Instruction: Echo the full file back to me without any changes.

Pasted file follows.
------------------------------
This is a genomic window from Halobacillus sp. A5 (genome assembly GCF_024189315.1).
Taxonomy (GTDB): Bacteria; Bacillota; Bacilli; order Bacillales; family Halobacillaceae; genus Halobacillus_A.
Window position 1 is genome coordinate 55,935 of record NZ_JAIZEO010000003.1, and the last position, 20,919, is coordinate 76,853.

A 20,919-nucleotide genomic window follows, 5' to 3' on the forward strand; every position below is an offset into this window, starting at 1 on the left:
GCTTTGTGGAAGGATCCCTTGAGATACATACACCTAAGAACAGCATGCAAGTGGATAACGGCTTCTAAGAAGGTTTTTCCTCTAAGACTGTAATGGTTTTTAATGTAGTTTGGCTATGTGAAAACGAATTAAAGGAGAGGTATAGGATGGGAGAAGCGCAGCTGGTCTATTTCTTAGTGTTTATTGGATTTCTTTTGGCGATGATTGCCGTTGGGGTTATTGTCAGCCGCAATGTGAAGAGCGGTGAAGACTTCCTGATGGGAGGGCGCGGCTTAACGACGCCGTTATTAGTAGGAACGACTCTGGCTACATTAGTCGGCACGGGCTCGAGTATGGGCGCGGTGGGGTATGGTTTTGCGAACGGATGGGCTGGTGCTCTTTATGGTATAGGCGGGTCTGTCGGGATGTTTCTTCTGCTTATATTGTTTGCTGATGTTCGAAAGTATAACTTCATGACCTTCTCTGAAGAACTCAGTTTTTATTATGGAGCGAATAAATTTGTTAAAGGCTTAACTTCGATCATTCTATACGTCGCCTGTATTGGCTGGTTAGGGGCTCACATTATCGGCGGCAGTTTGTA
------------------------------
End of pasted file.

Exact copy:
This is a genomic window from Halobacillus sp. A5 (genome assembly GCF_024189315.1).
Taxonomy (GTDB): Bacteria; Bacillota; Bacilli; order Bacillales; family Halobacillaceae; genus Halobacillus_A.
Window position 1 is genome coordinate 55,935 of record NZ_JAIZEO010000003.1, and the last position, 20,919, is coordinate 76,853.

A 20,919-nucleotide genomic window follows, 5' to 3' on the forward strand; every position below is an offset into this window, starting at 1 on the left:
GCTTTGTGGAAGGATCCCTTGAGATACATACACCTAAGAACAGCATGCAAGTGGATAACGGCTTCTAAGAAGGTTTTTCCTCTAAGACTGTAATGGTTTTTAATGTAGTTTGGCTATGTGAAAACGAATTAAAGGAGAGGTATAGGATGGGAGAAGCGCAGCTGGTCTATTTCTTAGTGTTTATTGGATTTCTTTTGGCGATGATTGCCGTTGGGGTTATTGTCAGCCGCAATGTGAAGAGCGGTGAAGACTTCCTGATGGGAGGGCGCGGCTTAACGACGCCGTTATTAGTAGGAACGACTCTGGCTACATTAGTCGGCACGGGCTCGAGTATGGGCGCGGTGGGGTATGGTTTTGCGAACGGATGGGCTGGTGCTCTTTATGGTATAGGCGGGTCTGTCGGGATGTTTCTTCTGCTTATATTGTTTGCTGATGTTCGAAAGTATAACTTCATGACCTTCTCTGAAGAACTCAGTTTTTATTATGGAGCGAATAAATTTGTTAAAGGCTTAACTTCGATCATTCTATACGTCGCCTGTATTGGCTGGTTAGGGGCTCACATTATCGGCGGCAGTTTGTA